Therefore, there exists a need in the art for non-invasive techniques for obtaining adequate breast fluid samples for early diagnosing and managing of breast cancer. A need also exists for performing cell marker studies on the obtained breast fluid samples for management, diagnosis, and analysis of breast lesions.
SUMMARY OF THE INVENTION
The present invention relates to an apparatus and method for collecting a biological sample from a mammary gland duct comprising a collecting catheter capable of being inserted into a mammary gland duct, a chamber connected to the collecting catheter and comprising a solid phase, a pressure port and a valve interposed between the chamber and the pressure port. Cell markers within the biological sample are adsorbed onto the solid phase or onto binding agents that bind to the solid phase, for example.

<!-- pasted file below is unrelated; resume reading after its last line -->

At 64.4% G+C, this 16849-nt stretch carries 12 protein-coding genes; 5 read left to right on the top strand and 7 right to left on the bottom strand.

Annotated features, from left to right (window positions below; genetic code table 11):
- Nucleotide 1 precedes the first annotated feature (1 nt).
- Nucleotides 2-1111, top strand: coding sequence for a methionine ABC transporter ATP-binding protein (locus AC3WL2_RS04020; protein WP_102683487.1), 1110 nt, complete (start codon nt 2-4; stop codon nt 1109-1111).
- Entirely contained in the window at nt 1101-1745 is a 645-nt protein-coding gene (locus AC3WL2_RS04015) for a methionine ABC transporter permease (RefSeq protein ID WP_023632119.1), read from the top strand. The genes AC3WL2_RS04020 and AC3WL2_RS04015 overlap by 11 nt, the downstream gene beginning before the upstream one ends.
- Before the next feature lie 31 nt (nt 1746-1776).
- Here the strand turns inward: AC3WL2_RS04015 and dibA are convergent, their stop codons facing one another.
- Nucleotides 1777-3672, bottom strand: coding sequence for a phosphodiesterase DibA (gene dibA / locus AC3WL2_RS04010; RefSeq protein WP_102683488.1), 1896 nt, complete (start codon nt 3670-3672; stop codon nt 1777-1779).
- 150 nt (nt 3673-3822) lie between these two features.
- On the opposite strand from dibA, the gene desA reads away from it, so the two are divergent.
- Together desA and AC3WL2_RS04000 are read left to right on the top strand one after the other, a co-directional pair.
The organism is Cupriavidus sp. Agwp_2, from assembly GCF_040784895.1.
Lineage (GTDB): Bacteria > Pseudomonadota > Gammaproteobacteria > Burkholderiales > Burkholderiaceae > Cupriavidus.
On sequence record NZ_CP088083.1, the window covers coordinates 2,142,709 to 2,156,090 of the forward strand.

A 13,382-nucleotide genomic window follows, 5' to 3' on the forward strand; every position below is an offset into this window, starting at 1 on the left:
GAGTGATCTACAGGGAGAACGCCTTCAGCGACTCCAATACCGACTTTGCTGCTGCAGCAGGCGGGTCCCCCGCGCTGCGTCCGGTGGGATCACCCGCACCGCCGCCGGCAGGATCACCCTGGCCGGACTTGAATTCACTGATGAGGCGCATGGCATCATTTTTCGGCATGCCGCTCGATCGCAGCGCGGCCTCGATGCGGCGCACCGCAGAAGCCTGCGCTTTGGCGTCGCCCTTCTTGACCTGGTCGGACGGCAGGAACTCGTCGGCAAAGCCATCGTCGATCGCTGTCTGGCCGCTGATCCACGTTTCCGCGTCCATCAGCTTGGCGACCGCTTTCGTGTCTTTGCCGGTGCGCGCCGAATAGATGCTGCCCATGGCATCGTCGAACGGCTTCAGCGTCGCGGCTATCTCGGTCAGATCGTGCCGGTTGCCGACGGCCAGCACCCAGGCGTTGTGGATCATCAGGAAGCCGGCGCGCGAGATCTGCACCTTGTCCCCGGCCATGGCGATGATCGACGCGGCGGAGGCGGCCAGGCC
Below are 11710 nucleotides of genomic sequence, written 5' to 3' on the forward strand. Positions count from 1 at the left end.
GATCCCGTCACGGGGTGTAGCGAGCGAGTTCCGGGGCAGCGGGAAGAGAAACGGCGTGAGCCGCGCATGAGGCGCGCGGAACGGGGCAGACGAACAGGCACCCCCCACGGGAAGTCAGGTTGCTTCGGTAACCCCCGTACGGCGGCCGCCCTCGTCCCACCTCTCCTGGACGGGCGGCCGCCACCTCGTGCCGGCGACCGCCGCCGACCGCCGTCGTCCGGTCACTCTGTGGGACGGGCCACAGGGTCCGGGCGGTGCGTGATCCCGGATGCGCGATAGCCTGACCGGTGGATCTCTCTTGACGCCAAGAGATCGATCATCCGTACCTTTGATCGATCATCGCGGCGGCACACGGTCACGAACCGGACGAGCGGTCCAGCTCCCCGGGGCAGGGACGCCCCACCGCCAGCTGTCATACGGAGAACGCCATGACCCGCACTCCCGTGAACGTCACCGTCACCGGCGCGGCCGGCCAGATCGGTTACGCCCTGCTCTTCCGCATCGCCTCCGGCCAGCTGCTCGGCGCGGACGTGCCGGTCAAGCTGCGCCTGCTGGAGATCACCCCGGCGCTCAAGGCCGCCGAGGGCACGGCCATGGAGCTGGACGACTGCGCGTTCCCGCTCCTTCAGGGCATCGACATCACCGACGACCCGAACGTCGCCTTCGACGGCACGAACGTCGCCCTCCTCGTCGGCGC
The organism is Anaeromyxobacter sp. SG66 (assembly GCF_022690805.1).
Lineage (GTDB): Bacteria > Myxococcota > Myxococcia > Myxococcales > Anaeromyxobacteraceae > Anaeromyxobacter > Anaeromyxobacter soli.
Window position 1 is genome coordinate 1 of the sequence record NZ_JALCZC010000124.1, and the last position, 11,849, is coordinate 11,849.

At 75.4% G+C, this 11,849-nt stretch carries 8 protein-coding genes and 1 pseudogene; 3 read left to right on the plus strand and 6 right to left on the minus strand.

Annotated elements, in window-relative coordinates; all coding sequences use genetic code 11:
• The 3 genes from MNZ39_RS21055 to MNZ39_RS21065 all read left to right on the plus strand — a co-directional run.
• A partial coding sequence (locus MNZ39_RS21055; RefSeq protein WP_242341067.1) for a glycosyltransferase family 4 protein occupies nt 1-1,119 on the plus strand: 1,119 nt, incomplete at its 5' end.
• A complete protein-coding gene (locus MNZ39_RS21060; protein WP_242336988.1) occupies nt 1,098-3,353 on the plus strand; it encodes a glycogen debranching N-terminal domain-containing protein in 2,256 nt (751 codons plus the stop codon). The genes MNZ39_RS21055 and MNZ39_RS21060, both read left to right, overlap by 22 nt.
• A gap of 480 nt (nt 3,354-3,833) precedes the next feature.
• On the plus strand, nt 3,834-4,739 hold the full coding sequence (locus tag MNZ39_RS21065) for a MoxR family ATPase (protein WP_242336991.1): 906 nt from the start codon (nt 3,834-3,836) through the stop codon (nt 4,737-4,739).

Analysis of the biological sample and/or cell markers provide an early diagnosis of breast cancer or other breast lesions as well as therapeutic options and prognostic factors.
BRIEF DESCRIPTION OF THE DRAWINGS
 Fig. 1 illustrates an exemplary apparatus for obtaining biological samples for analysis or assay of the present invention.
[ 10] Fig. 2 illustrates another embodiment of a biological sample collection device and valve of the present invention.
 Figs 3a - 3c illustrate exemplary embodiments of a solid phase and valves of the present invention.
 Fig. 4 illustrates another exemplary apparatus for obtaining biological samples for analysis or assay from a breast duct system involving a single port.
 Fig. 5 illustrates another exemplary apparatus for obtaining biological samples for analysis or assay from a breast duct system involving Y-tube-shaped catheter.
DETAILED DESCRIPTION OF THE INVENTION